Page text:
Songwriter Interviews

David Gray

by Carl Wiser

Share this post

On the significance of the word "Babylon," his theory of songs as active imagination, and the album by another artist that still blows his mind.



Twenty years before Billie Eilish pulled it off, David Gray made a landmark album in a home studio with a sampler and a dose of divine inspiration. White Ladder is filled with wondrous, mercurial tracks like "Babylon," "Please Forgive Me" and "Sail Away" - songs that Gray says came from deep within his soul. It came from necessity. Gray had been dropped by his label (EMI) and used what was left of his savings to finance the album. If it failed, he'd be back to scrubbing pots.

Gray is an Englishman, but his stronghold is Ireland. That's where his 1993 debut album made the biggest impact, and where he was welcomed even after his next two stiffed. He pressed 6,000 copies of White Ladder and distributed them there in November 1998. Response was ecstatic, earning Gray a record deal in the UK, where the album was released in 1999. In America, Dave Matthews signed Gray in 2000 and made White Ladder the first release on his new label, ATO.

It's only recently that Gray has delved into his own history to revisit White Ladder. In 2019, he launched a 20th anniversary tour where he played it from start to finish; on Valentine's Day 2020, he released a deluxe edition with 12 additional tracks culled from B-sides, demos and other corners of the archives.

When speaking with Gray about his songs, you have to get over the idea that there is any tangible inspiration for the lyrics; a song like "Babylon" can't be pinned to a specific relationship, but Gray can somehow articulate the feeling that's at the root of it. The one song on the album that was made in a proper studio on commission for a movie was "This Year's Love," which has nothing to do with the film itself but does evoke something quite profound.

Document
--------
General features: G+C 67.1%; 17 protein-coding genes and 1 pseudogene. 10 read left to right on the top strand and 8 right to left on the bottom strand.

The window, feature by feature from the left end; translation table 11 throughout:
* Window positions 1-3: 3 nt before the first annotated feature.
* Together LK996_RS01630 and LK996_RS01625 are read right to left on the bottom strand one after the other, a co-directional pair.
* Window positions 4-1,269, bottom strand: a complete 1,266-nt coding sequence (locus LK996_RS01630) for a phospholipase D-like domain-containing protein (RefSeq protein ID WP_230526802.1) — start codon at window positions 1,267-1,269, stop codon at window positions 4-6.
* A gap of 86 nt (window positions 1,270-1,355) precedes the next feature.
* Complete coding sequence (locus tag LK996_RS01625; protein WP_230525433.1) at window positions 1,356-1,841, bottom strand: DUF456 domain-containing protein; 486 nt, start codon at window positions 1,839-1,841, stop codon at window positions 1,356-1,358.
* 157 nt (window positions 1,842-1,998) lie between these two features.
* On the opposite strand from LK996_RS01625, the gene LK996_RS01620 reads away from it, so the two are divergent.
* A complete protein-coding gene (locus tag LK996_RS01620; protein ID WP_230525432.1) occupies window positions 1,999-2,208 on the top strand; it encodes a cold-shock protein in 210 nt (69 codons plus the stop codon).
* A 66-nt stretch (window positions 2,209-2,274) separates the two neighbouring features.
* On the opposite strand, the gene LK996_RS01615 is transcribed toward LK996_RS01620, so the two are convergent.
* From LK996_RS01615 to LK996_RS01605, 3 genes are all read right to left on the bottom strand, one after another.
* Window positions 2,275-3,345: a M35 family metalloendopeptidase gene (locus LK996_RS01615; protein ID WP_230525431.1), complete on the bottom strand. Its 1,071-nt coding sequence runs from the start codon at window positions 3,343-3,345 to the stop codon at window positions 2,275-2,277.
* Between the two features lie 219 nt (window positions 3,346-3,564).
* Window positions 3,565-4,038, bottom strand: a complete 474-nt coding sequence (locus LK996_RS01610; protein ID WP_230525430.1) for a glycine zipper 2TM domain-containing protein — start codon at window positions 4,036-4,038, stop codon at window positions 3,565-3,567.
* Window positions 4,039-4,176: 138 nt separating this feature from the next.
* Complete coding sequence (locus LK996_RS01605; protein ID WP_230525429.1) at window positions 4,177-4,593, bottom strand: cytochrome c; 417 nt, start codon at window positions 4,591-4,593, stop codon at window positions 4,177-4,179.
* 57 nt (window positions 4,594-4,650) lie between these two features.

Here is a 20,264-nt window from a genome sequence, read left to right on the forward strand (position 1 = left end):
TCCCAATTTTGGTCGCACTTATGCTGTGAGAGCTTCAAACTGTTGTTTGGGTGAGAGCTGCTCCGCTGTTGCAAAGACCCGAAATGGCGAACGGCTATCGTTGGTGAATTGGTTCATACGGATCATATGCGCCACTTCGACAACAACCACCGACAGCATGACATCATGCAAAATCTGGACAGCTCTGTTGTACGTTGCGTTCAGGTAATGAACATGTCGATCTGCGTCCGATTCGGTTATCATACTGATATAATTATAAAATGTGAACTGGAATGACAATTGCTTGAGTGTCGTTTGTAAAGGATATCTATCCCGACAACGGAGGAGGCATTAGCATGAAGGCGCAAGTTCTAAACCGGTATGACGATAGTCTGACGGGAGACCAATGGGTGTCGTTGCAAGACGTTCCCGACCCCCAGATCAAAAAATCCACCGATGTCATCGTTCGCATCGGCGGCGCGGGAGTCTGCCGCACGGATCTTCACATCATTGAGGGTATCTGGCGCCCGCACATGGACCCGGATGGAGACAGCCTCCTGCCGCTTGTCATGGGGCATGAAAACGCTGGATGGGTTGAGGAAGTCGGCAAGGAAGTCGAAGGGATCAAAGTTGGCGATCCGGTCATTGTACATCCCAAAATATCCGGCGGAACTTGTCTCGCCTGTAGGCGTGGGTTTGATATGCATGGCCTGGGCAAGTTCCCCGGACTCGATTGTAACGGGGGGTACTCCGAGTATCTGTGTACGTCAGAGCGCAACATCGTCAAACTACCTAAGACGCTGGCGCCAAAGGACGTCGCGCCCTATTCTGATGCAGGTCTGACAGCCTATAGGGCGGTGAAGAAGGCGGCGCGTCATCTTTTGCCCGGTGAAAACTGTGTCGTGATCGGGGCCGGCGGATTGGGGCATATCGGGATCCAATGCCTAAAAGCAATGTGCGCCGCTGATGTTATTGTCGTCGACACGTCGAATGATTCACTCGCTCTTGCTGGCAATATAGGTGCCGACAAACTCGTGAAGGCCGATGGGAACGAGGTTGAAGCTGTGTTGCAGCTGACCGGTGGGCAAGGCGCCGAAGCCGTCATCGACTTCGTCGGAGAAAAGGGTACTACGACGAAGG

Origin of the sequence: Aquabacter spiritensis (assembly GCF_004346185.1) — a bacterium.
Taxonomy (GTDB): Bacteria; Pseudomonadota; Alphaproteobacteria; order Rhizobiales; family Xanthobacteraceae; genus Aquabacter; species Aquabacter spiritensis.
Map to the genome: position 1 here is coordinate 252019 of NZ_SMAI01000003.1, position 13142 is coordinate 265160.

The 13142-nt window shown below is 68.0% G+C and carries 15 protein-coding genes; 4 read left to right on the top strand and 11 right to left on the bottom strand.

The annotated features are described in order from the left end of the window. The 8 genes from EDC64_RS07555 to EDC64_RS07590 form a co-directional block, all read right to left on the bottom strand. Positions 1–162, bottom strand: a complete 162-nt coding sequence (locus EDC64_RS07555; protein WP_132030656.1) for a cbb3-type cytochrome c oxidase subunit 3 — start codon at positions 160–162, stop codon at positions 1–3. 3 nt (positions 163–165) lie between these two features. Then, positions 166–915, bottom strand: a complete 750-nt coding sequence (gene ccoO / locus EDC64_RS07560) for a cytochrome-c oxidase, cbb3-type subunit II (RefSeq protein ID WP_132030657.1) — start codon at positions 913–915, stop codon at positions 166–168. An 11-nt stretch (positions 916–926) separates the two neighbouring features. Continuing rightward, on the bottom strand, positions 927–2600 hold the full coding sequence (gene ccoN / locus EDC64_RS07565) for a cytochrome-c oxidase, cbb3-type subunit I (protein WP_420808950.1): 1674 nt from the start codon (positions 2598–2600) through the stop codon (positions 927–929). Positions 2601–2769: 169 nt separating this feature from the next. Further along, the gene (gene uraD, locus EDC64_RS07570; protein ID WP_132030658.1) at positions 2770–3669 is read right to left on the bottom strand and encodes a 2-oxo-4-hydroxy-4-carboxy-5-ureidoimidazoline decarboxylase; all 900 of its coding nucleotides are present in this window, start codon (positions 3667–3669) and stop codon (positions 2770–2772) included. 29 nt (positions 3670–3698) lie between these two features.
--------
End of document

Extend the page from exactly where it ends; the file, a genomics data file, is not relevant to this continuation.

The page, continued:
Carl Wiser (Songfacts): You have said that inspiration happens maybe once or twice on an album, and on White Ladder you talked about how "Please Forgive Me" was one of those songs. Was there another song on that album that was similarly inspired?

David Gray: Well, there seemed to be sort of a gracious atmosphere that surrounded all the songs - we just seemed to know what to do. But "This Year's Love," it's funny to think of that one as a moment of inspiration, but it happened very quickly. I was rather circumspect about it because I was asked to write it and it was the first time I'd ever been commissioned to write a song. I was involved in a film of the same name, This Year's Love the film, and the director [David Kane] said, "Could you try and write the title track for us," and I just didn't know if that was the kind of thing I did. I wrote songs as the mood took me, about whatever came to mind. When I stood away and thought about it, I thought, I'm not in a position to be uptight about this. I need to try and take every opportunity. So I saw it as a challenge, and I thought, I'll do it and see whether anything good comes out of it. It might be a learning experience, or it might be a hive into nothing.